Biography:John C. Mather

From HandWiki
Short description: American astrophysicist and cosmologist (born 1946)
John Cromwell Mather
John Mather (cropped).jpg
Mather in 2015
Born (1946-08-07) August 7, 1946 (age 76)
Roanoke, Virginia, U.S.
Alma materSwarthmore College
University of California, Berkeley
Known forCosmic microwave background radiation studies
AwardsDannie Heineman Prize for Astrophysics (1993)
Nobel Prize in Physics (2006)
Scientific career
FieldsAstrophysics, cosmology
InstitutionsNASA
University of Maryland
Columbia University
Doctoral advisorPaul L. Richards
Signature
DrJohnCMather.jpg

John Cromwell Mather (born August 7, 1946, Roanoke, Virginia) is an American astrophysicist, cosmologist and Nobel Prize in Physics laureate for his work on the Cosmic Background Explorer Satellite (COBE) with George Smoot.

This work helped cement the big-bang theory of the universe. According to the Nobel Prize committee, "the COBE-project can also be regarded as the starting point for cosmology as a precision science."[1]

Mather is a senior astrophysicist at the NASA Goddard Space Flight Center (GSFC) in Maryland and adjunct professor of physics at the University of Maryland College of Computer, Mathematical, and Natural Sciences. In 2007, Mather was listed among Time (magazine) 100 Most Influential People in The World. In October, 2012, he was listed again by Time (magazine) in a special issue on New Space Discoveries as one of 25 most influential people in space.

Mather is one of the 20 American recipients of the Nobel Prize in Physics to sign a letter addressed to President George W. Bush in May 2008, urging him to "reverse the damage done to basic science research in the Fiscal Year 2008 Omnibus Appropriations Bill" by requesting additional emergency funding for the Department of Energy’s Office of Science, the National Science Foundation, and the National Institute of Standards and Technology.[2]

Mather is also the senior project scientist for the James Webb Space Telescope (JWST), a space telescope launched to Lagrange point L2 on December 25, 2021.

In 2014, Mather delivered an address on the James Webb Space Telescope at the second Starmus Festival in the Canary Islands.

Education and initial research

  • 1964 Newton High School, Newton, New Jersey[3]
  • 1968 B.Sc. (Physics), Swarthmore College (Highest Honors)
  • 1974 Ph.D. (Physics), University of California, Berkeley
  • 1974-1976 (NRC Postdoctoral Fellow), Columbia University Goddard Institute for Space Studies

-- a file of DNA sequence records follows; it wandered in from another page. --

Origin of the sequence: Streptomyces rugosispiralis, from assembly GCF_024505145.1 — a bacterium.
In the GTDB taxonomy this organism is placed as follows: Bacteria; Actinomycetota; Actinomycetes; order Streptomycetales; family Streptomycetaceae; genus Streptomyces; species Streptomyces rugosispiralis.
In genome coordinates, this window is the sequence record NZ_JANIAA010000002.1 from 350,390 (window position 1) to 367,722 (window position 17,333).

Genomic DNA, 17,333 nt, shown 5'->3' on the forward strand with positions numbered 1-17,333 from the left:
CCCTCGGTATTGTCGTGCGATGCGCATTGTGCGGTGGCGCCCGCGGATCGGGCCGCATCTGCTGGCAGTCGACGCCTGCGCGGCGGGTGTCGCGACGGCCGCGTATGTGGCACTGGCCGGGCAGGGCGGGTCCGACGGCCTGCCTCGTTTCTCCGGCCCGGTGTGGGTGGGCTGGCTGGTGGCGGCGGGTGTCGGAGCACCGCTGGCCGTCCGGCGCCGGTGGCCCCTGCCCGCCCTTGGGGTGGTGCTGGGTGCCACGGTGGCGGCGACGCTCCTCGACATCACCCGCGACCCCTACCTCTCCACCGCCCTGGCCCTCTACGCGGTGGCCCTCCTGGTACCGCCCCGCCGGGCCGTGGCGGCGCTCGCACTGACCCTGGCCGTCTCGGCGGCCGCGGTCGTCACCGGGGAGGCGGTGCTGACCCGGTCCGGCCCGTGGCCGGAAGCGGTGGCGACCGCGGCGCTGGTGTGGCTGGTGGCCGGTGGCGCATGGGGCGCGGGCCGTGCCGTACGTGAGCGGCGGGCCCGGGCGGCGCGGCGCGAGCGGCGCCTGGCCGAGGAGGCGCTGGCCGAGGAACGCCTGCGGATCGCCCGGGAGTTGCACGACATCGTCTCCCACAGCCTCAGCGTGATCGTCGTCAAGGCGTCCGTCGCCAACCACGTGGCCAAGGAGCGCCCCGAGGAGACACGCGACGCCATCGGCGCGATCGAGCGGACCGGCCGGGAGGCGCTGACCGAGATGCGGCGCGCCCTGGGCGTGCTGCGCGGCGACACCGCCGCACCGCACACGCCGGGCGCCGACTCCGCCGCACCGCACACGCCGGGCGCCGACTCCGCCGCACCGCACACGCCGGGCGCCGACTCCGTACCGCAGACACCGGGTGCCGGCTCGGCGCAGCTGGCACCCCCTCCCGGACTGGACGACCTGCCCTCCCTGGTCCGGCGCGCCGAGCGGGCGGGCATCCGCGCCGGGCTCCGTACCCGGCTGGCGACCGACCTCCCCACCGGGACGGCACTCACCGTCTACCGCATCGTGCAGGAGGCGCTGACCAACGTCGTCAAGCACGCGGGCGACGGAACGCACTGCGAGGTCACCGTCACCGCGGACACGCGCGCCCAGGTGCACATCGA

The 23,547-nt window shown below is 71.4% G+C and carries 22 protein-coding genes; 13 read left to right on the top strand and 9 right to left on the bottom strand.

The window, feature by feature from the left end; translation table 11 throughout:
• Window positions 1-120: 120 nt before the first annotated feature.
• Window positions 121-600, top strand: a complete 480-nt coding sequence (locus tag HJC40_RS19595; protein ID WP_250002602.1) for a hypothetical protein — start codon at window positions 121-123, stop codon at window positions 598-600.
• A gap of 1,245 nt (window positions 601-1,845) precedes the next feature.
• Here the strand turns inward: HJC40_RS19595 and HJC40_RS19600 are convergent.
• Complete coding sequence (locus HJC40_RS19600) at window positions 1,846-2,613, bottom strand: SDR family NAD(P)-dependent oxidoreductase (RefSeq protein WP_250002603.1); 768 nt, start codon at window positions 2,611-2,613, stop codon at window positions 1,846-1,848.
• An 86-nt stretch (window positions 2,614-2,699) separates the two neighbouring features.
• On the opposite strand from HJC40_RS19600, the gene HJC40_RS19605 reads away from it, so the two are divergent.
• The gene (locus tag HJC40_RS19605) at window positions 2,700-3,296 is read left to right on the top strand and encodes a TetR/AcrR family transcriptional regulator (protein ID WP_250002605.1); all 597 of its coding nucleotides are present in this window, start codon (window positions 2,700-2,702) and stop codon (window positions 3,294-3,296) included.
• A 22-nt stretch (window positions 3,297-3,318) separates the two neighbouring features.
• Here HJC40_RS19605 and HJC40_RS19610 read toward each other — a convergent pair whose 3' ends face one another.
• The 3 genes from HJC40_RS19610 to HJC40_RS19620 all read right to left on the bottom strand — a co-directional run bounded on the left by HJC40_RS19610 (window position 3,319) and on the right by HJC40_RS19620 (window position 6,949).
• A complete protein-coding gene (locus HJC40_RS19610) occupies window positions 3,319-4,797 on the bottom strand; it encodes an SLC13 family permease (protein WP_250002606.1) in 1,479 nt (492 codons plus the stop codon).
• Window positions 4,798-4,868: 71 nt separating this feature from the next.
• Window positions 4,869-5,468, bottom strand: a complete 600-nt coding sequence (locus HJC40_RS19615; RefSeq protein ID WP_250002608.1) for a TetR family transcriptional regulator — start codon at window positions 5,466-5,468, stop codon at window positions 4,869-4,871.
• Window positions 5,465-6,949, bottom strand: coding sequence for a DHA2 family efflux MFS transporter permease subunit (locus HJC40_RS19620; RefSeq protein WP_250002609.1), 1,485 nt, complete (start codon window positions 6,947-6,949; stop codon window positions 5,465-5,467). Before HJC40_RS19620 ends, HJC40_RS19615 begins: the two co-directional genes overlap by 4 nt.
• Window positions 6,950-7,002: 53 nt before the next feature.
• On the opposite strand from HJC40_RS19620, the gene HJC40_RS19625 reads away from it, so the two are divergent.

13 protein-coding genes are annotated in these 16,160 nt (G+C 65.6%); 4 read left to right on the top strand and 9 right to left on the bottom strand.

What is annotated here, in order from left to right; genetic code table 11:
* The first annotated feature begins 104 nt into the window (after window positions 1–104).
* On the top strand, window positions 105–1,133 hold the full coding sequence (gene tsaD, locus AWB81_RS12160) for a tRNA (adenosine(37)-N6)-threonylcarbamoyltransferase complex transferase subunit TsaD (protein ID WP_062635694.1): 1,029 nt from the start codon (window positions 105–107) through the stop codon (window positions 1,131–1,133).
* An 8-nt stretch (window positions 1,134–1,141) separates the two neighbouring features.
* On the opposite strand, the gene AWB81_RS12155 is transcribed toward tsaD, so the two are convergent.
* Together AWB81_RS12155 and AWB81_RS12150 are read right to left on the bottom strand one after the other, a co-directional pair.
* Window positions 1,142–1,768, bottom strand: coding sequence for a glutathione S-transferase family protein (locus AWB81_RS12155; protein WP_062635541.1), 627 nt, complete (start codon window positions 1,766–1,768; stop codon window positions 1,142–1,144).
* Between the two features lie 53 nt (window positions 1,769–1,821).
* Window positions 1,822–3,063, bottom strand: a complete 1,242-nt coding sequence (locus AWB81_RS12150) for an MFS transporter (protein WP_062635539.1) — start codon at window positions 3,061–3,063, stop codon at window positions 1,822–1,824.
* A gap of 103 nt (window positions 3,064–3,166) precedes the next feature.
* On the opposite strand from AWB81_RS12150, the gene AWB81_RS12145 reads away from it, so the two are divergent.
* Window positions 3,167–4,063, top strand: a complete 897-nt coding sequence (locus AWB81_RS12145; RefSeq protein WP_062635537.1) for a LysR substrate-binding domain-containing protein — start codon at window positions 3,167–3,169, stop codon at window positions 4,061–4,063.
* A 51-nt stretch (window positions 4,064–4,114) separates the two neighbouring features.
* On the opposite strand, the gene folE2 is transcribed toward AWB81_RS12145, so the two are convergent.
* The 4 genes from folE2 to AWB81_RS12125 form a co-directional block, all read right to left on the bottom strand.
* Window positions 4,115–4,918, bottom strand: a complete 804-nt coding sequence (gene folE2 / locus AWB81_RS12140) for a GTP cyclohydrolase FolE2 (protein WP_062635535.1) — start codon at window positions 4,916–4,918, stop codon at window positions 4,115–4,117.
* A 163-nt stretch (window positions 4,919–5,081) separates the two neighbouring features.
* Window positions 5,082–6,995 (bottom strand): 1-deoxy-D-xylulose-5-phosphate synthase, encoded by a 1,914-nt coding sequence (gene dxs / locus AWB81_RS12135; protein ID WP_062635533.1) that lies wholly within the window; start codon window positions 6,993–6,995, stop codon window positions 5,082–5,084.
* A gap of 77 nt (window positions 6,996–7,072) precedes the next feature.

• Honors and awards

    • 1964-1968 Swarthmore College Open Scholarship (honorary)
    • 1967 William Lowell Putnam Mathematical Competition, 30th place nationwide
    • 1968 Highest possible score (990), physics Grad Records
    • 1968-1970 NSF Fellowship and honorary Woodrow Wilson Fellowship
    • 1970-1974 Fellow, Hertz Foundation
    • 1974-1976 Postdoctoral Fellow, NRC
    • 1990 NASA GSFC John C. Lindsay Memorial Award
    • 1991 Rotary National Space Achievement Award
    • 1991 National Air and Space Museum Trophy
    • 1992 Aviation Week and Space Technology Laurels for Space/Missiles
    • 1993 Discover Magazine Technology Award finalist
    • 1993 American Institute of Aeronautics and Astronautics Space Science Award
    • 1993 American Astronomical Society and American Institute of Physics Dannie Heineman Prize for Astrophysics
    • 1994 Fellow, Goddard Space Flight Center
    • 1994 Doctor of Science, honoris causa, Swarthmore College
    • 1995 City of Philadelphia John Scott Award
    • 1996 American Academy of Arts and Sciences Rumford Prize
    • 1996 Fellow, American Physical Society
    • 1997 Aviation Week and Space Technology Hall of Fame
    • 1997 Member, National Academy of Sciences
    • 1998 Marc Aaronson Memorial Prize
    • 1998 Member, American Academy of Arts and Sciences
    • 1999 Franklin Institute Benjamin Franklin Medal in Physics
    • 2005 Society of Photo-Optical Instrumentation Engineers George W. Goddard Award
    • 2006 Peter and Patricia Gruber Foundation Prize in Cosmology
    • 2006 Nobel Prize in Physics
    • 2007 Fellow, SPIE - The International Society for Optical Engineering
    • 2007 American Academy of Achievement, Golden Plate Award [4]
    • 2008 Robinson Prize[5]
    • 2008 Doctor of Science, honoris causa, University of Maryland
    • 2008, Commencement Speaker, University of Maryland Winter Commencement
    • 2010 India General President Gold Medal[6]
    • 2010 Fellow of the Optical Society of America
    • 2011 Doctor of Science, honoris causa, University of Notre Dame[7]
    • 2020 Elected a Legacy Fellow of the American Astronomical Society.[8]


    Publications

    Appearances

    Mather is the Science Director of the National Academy of Future Scientists and Technologists.

    References

    1. "The Nobel Prize in Physics 2006" (Press release). The Royal Swedish Academy of Sciences. 3 October 2006. Retrieved 2006-10-05.
    2. "A Letter from America's Physics Nobel Laureates". https://fire.pppl.gov/nobel_bush_fy08_050808.pdf. 
    3. Miss nobel-id as parameter "When I finished 8th grade, it was time to go to high school, and my parents decided to send me to Newton High School, where they thought we would get the best available education in our area."
    4. "Golden Plate Awardees of the American Academy of Achievement". American Academy of Achievement. https://achievement.org/our-history/golden-plate-awards/#science-exploration. 
    5. "NASA - Goddard Space Science is the Place for Awards This Season". http://www.nasa.gov/centers/goddard/news/topstory/2007/space_awards_prt.htm. 
    6. "Untitled Page". http://pib.nic.in/release/release.asp?relid=56583. 
    7. University of Notre Dame. "Honorary Degrees". http://commencement.nd.edu/archives/honorary-degrees/. 
    8. "AAS Fellows". AAS. https://aas.org/grants-and-prizes/aas-fellows. 

    External links